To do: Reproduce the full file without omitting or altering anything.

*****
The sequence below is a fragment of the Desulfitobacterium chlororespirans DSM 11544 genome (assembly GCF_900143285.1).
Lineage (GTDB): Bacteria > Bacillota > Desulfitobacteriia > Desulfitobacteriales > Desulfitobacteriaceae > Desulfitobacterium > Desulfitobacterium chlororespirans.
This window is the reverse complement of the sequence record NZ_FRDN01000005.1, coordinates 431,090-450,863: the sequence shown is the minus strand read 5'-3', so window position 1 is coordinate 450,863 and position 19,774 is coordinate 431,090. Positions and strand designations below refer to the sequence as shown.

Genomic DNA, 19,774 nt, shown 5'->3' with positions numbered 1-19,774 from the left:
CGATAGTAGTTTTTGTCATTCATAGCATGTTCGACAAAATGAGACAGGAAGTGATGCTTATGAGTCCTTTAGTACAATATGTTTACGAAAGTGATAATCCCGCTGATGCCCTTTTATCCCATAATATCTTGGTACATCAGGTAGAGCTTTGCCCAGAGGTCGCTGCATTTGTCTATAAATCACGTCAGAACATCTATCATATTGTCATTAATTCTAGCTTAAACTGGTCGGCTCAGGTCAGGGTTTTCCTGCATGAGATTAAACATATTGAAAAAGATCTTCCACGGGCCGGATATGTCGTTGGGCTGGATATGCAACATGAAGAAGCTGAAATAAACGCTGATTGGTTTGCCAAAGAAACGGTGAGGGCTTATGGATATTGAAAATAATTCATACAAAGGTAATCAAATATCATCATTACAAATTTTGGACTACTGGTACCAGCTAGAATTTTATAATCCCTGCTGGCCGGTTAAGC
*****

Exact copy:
The sequence below is a fragment of the Desulfitobacterium chlororespirans DSM 11544 genome (assembly GCF_900143285.1).
Lineage (GTDB): Bacteria > Bacillota > Desulfitobacteriia > Desulfitobacteriales > Desulfitobacteriaceae > Desulfitobacterium > Desulfitobacterium chlororespirans.
This window is the reverse complement of the sequence record NZ_FRDN01000005.1, coordinates 431,090-450,863: the sequence shown is the minus strand read 5'-3', so window position 1 is coordinate 450,863 and position 19,774 is coordinate 431,090. Positions and strand designations below refer to the sequence as shown.

Genomic DNA, 19,774 nt, shown 5'->3' with positions numbered 1-19,774 from the left:
CGATAGTAGTTTTTGTCATTCATAGCATGTTCGACAAAATGAGACAGGAAGTGATGCTTATGAGTCCTTTAGTACAATATGTTTACGAAAGTGATAATCCCGCTGATGCCCTTTTATCCCATAATATCTTGGTACATCAGGTAGAGCTTTGCCCAGAGGTCGCTGCATTTGTCTATAAATCACGTCAGAACATCTATCATATTGTCATTAATTCTAGCTTAAACTGGTCGGCTCAGGTCAGGGTTTTCCTGCATGAGATTAAACATATTGAAAAAGATCTTCCACGGGCCGGATATGTCGTTGGGCTGGATATGCAACATGAAGAAGCTGAAATAAACGCTGATTGGTTTGCCAAAGAAACGGTGAGGGCTTATGGATATTGAAAATAATTCATACAAAGGTAATCAAATATCATCATTACAAATTTTGGACTACTGGTACCAGCTAGAATTTTATAATCCCTGCTGGCCGGTTAAGC